Marsh Fire now 60% contained, evacuations remain in effect

A fast-moving wildfire destroyed a hillside home Wednesday afternoon east of Clayton.  The Marsh Fire started near Marsh Creek Road just before 3 p.m. and doubled in size several times, before slowing with cooler evening temperatures.

As of Thursday morning, CalFire said the size of the blaze was 247 acres with 60 percent containment.

"It's unfortunate that our neighbor lost his house, but we're keeping our fingers crossed," said Kit

Sondergeld, standing with husband David, watching helicopters douse their home on Aspera Drive. 

The couple rushed from work when they heard about the fire, and watching news coverage on their cell phones, saw their neighbors house burning to the ground. 

They knew their home, directly above the destroyed one, could be next.

For as long as they could, they remotely monitored their eight home security cameras. 

"So I could look in each direction from the house and see what was going on," described David Sondergeld, "and at one point I saw flames coming up and then the electricity went down and I couldn't see anything more."  

From the fire's start, the air attack was intense, with helicopters pulling water from nearby ponds and air tankers, including the 20,000 gallon Supertanker dropping retardant to slow the fire's spread.
High temperatures, steep terrain, light wind, and dry fuels all combined for another challenging firefight in what is a busy fire season. 

"It's a multi- agency all hands kind of situation here," said CalFire Battalion Chief Jonathan Cox, four hours in the fire when it was at 225 acres and zero containment.

"We can confirm that multiple structures have been destroyed," said Cox, later clarifying that two of the three structures were outbuildings.

By late afternoon, the fire was burning in a southeast direction, with scattered ranch properties in its path and dozens of households under evacuation.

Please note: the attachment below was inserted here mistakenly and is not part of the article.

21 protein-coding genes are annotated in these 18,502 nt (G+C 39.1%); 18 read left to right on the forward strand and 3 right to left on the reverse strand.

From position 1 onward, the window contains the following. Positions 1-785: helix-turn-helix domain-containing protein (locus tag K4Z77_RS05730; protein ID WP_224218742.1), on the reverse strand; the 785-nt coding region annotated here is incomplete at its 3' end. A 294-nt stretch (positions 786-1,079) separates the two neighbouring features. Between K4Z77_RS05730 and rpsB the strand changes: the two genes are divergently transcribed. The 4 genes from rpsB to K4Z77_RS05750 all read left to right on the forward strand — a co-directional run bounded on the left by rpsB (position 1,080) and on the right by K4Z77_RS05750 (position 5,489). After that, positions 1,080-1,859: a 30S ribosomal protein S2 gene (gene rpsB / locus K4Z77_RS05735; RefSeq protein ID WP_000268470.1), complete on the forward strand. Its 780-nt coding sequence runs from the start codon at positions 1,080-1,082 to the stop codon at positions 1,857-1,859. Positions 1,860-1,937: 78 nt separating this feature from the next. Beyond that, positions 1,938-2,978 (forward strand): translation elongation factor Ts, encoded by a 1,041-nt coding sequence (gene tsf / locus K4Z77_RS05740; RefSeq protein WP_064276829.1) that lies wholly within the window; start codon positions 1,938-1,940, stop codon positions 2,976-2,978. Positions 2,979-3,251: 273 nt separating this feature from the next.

"Homes are threatened, structures have been destroyed, and we encourage everyone in that evacuation zone to get out," said Cox, "because we never know how conditions are going to change based on the wind and the weather." 

By evening, crews were working on perimeter control, burning the fire down to Marsh Creek Road, which provides a fire break. 

Hand crews will spend a long night on the fire, and bulldozers will climb the slopes to grade more line as needed.

"We went right up when we got here, but had some trouble finding a way," said Captain Frank Wynn of Alameda County Fire, who was manning a bulldozer. 

"We were trying to get up to the houses, and finally found a way, so we could flank the fire." Was Wynn close to the home that burned down? "Yeah, I saw it and that was tough," he said, "it happened  fast."

Rural residents of the Mount Diablo foothills weren't surprised by the fire. 

Just five years ago, the Morgan Fire ripped through the same area, burning 3,000 acres over six days, forcing evacuations, but taking no homes.

"We all know about fire," said Kit Sondergeld, "and every spring we cut down the weeds, clear around the house, but when it's a fire like this, the heat is just too much."

The Sondergelds were bracing for a long night, unable to get in to see their home's condition, but grateful it survived, although coated in thick layers of pink fire retardant. 

"We're just thankful for the work firefighters are doing, and amazed at how the drops hit these spots on sixty foot flames," said David Sondergeld, "and pink is a much better color than charcoal or black."